Previewing lenses can be parameterized. For example, the drop shadow lens has parameters to control the color and displacement of the shadow. These parameters can be included as graphical controls on the sheet near the lens, attached to input devices such as the thumbwheel, or set using other widgets.
Figure 9. Vertex selection widget. (a) Shapes. (b) The widget is placed. (c) A selected vertex.
Figure 10. The local scaling lens. (Tiling by Doug Wyatt)
Figure 10 shows a lens that shrinks each object around its own centroid. This lens makes it easy to select an edge that is coincident with one or more other edges.
Figure 11. Three grid tools.
Figure 12. Gaussian curvature pseudo-color lens with overlaid tool to read the numeric value of the curvature. (Original images courtesy of Steve Mann)
By clicking a button on the trackball, the user can disconnect the trackball from the sheet and enable its use for scrolling and zooming a selected application area. If a sheet is over this application, the user can now move an application object to a widget instead of moving a widget to an object. This is a convenient way to use the see-through interface on illustrations that are too large to fit on the screen.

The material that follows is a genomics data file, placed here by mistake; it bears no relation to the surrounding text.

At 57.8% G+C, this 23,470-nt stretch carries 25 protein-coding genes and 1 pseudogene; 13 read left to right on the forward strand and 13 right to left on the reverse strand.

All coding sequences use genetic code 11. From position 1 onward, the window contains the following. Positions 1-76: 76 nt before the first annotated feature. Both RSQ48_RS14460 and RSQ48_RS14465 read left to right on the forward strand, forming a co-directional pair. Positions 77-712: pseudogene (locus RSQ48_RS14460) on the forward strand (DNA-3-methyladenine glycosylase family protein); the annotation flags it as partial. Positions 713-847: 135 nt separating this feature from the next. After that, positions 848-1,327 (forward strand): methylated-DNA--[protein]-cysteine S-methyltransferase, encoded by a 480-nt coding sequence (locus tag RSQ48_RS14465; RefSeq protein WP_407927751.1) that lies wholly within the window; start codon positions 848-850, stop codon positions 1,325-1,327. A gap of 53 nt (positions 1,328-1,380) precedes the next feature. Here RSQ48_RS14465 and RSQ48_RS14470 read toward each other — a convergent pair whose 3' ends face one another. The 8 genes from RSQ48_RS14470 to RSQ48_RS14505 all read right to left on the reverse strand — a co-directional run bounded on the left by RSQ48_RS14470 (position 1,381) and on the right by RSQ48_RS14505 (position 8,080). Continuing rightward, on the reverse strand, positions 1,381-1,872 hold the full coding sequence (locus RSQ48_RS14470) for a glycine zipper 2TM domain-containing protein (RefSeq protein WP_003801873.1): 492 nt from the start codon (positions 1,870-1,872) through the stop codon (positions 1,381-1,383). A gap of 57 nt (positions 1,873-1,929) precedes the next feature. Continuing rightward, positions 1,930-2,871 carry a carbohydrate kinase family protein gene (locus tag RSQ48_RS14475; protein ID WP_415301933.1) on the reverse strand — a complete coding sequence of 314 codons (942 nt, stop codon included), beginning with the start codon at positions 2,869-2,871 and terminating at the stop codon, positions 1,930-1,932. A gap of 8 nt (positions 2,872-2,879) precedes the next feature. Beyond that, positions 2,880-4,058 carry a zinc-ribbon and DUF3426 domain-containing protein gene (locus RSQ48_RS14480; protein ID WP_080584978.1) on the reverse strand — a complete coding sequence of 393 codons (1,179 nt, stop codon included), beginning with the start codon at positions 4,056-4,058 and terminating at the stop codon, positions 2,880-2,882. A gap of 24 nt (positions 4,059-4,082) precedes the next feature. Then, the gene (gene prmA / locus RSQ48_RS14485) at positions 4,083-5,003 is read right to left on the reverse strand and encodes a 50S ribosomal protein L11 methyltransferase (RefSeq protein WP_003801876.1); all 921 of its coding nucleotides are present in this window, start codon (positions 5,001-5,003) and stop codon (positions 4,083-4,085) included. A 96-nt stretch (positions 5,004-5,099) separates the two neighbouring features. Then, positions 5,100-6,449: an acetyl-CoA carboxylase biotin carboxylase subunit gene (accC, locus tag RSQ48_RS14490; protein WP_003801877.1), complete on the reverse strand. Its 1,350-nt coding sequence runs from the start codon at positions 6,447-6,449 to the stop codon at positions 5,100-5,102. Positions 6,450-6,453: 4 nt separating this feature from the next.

In most applications, a control panel competes for screen space with the work area of the application. Toolglass sheets exist on a layer above the work area. With proper management of the sheets, they can provide an unlimited space for tools. The widgets in use can take up the entire work area. Then, they can be scrolled entirely off the screen to provide an unobstructed view of the application or space for a different set of widgets.